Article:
Bookmark: Anne Seltzer has a way with words
Whether wielding a paintbrush or trolling estate sales for vintage collectibles, Anne Seltzer is known for her visual acumen.
What not everyone knows is that Ms. Seltzer—a local artist and the owner of a Brush With the Past: Art Gallery and Vintage Treasures, located in the Claremont Village—also has a way with words.
She was a high school English teacher, instructing teens in the joys of literature, before she gave it all up to be a full-time artist. Before that, she worked in a bookstore.
Ms. Seltzer has also championed reading outside of work, serving on the board of the Prison Library Project and, when she lived in Santa Cruz a number of years back, running a national poetry series that drew several writers who have since gone onto stratospheric fame. These include Alice Walker, who was later catapulted to fame by the success of The Color Purple, Under the Tuscan Sun author Frances Mayes and award-winning poet Carolyn Forché.
“I’ve been pushing reading for a long time,” she said.
At one time, you could hardly find Ms. Seltzer without one or several books underway. Then, she opened her own business and “really slackened off” on reading.
Recently, though, she’s experienced a page-turning revival. In June, Ms. Seltzer founded a Little Free Library in a hole on the north side of the brick building housing The Press Restaurant. All it took for the lapsed reader to become part of the worldwide movement was an idea and some handy help from fellow artist Doug McGoon, who built a frame and a Plexiglass cover for the book nook.
Ms. Seltzer and Mr. McGoon seeded the Little Free Library with its first book recommendations (Ms. Seltzer’s pick was Anita Shreve’s heart-wrenching novel Light on Snow), then encouraged future readers to “take a book, leave a book.” The informal exchange, meant to foster literacy, was underway.
With the Little Free Library flourishing, Ms. Seltzer decided it was time to revisit her abandoned bookworm identity.
“Ironically, when I opened the Little Free Library, I began to read again, and that’s really cool,” she said. “I go over there and peruse for books—I keep a steady supply of something to read now.”
Ms. Seltzer, recently finished My Sister’s Keeper, Jodi Picoult’s tale of a girl who, after countless surgeries, transfusions and shots, seeks medical emancipation from her parents, who have come to rely on her to keep her leukemia-stricken older sister alive. The book was pointed out and recommended to Ms. Seltzer when she gave a friend a tour of her little library.
“I was a little reluctant because it was a thick book, but I figured I can’t say no in front of him,” said Ms. Seltzer, who characterizes herself as a slow reader.
She surprised herself by reading 400 pages the first day she got it. She got up the next day, finished the book and returned it to the Little Free Library.
“It’s a really good book,” she said. “You won’t want to put it down.”
Slight spoiler alert: Ms. Seltzer was troubled by the end of the book, which featured a scenario she had hoped wouldn’t occur. Overall, though, it was a gripping read that was “beautifully written.”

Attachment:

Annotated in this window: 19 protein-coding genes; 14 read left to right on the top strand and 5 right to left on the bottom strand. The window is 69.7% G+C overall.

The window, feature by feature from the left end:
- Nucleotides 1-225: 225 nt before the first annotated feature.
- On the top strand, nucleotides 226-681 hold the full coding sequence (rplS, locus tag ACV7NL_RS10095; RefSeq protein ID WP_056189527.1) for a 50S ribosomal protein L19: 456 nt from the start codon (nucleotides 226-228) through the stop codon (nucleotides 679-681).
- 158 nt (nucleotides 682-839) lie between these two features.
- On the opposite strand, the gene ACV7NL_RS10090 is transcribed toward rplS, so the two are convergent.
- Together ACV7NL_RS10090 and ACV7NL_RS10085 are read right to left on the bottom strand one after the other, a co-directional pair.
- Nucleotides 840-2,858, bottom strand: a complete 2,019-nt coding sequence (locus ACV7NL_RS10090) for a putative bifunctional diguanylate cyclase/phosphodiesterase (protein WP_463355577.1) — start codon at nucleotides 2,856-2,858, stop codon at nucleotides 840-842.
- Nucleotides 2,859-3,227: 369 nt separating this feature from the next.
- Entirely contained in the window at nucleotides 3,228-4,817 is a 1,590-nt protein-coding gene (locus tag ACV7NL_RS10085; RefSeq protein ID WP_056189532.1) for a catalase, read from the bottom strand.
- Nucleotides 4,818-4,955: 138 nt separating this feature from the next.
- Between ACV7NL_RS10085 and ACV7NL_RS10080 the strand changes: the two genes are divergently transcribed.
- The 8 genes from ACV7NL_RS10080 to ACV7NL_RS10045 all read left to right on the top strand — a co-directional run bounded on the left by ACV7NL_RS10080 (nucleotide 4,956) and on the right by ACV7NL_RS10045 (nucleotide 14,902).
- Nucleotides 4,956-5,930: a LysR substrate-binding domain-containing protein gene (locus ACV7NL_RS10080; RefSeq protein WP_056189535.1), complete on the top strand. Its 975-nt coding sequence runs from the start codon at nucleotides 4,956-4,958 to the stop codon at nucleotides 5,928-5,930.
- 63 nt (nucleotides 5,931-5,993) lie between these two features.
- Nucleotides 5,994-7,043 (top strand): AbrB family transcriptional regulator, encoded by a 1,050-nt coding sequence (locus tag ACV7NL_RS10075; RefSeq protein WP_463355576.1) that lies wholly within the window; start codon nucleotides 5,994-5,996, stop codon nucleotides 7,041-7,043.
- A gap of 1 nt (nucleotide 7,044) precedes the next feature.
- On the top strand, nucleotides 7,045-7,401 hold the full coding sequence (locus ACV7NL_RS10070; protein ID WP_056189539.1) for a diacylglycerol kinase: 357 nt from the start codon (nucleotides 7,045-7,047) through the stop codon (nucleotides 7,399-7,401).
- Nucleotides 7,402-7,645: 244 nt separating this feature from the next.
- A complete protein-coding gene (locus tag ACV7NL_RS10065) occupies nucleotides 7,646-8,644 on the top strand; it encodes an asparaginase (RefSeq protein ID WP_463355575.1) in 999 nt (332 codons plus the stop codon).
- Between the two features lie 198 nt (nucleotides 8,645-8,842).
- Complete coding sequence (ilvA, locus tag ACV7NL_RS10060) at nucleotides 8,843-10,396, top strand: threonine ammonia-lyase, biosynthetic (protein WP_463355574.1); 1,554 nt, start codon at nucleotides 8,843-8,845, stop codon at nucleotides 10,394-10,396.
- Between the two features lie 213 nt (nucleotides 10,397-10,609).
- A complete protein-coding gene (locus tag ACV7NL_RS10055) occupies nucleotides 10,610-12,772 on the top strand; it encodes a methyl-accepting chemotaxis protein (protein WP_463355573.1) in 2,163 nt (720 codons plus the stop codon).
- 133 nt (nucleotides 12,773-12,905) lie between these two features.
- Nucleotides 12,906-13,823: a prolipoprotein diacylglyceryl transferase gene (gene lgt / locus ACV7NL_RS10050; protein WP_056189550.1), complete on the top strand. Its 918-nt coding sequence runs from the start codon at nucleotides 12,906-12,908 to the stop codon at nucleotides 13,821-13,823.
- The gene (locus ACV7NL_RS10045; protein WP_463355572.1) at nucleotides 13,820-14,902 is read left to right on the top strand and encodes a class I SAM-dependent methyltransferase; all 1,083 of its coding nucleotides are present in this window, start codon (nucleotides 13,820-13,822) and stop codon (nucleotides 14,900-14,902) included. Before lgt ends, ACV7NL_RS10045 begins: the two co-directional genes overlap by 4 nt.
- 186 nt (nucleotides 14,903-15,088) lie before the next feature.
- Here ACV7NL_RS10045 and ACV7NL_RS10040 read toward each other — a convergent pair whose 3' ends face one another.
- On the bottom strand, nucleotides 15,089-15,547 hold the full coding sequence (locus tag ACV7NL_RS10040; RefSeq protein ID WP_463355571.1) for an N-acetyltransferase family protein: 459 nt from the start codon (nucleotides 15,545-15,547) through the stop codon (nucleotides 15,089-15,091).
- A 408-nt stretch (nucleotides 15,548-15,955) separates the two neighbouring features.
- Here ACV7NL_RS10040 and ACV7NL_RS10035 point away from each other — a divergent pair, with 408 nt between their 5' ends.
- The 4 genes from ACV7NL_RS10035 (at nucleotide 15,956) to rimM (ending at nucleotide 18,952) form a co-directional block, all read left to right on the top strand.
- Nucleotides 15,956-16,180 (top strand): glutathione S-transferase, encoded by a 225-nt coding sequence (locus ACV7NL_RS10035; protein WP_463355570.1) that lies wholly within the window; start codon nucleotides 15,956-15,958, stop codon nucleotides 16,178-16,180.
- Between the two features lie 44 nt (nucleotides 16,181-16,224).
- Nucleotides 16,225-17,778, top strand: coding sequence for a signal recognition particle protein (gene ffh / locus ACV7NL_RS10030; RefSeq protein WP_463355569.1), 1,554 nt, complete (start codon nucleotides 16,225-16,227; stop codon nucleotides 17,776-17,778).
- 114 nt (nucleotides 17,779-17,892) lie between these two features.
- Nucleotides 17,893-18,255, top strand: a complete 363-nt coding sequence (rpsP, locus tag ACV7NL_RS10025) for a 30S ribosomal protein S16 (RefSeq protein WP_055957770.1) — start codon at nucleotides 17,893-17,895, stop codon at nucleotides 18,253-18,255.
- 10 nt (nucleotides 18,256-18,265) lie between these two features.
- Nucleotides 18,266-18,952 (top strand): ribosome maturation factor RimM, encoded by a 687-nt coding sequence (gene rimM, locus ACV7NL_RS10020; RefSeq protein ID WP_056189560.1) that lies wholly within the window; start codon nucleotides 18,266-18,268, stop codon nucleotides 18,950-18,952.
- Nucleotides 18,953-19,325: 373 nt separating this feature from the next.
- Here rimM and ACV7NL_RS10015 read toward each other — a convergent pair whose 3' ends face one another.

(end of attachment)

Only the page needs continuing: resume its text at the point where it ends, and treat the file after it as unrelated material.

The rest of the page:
“I think one of the themes is independence and becoming yourself, in the face of family conflict and personal conflict,” she said. “It was very interesting to see how that was resolved.”
Next, Ms. Seltzer plans to dive into a book by Barbara Kingsolver, one of her favorite contemporary authors.
As the purveyor of an antiques emporium, Ms. Seltzer is a sucker for old things, so it’s not surprising that her all-time favorite book is a classic, Harper Lee’s To Kill a Mockingbird.
Ms. Seltzer, who reads at work between customers, said the book speaks to her because, like protagonists Scout and Jem, the Claremonter hails originally from the South. She likes the sense of place evoked by Ms. Lee and the way Boo Radley represents the southern phenomenon of the displaced person, someone who is “odd one way or another, an outcast in one way or another.”
“I like the viewpoint,” Ms. Seltzer said. “It’s such a wonderful look at these children’s lives. I want Atticus Finch to be my father.”
Ms. Seltzer, who grew up on Grimm’s fairytales, and still loves children’s literature like Alice in Wonderland and East of the Sun, West of the Moon, has enjoyed the opportunity to find books for her store’s shelves. What draws her eye?
“I’ll buy a book if there’s something humorous or unusual about the content or subject matter, or if there’s something that says a lot about a particular era,” Ms. Seltzer shared. “I recently bought a book from the early 1900s on etiquette, and I particularly like vintage western books. I also always love books with terrific illustrations.”
Ms. Seltzer has been known to craft her own book illustrations. Sometimes she’ll buy a vintage book that is falling apart and will paint in it. Other times, she will use the pages to wipe her brushes on while in the middle of a painting, a process that makes for “really beautiful abstracts.”
She has also self-published 2 books of humorous prose to go along with her paintings. She is about to do a third printing of one of these, “a little book of imaginary patron saints” titled P.S.: Guess Who’s Coming to Supper? Books may be purchased at her website, artworkgal.com, or at the Gypsy Sisters & Their Brothers art show presented in Claremont each December.
With her passion for reading reignited, it’s books, books and more books for Ms. Seltzer. Sometimes, though, she needs a break from the printed page.
“Unlike most people of today I don’t like escape. When I read a book, I really immerse myself in that world,” she said. “I’m still thinking about My Sister’s Keeper.”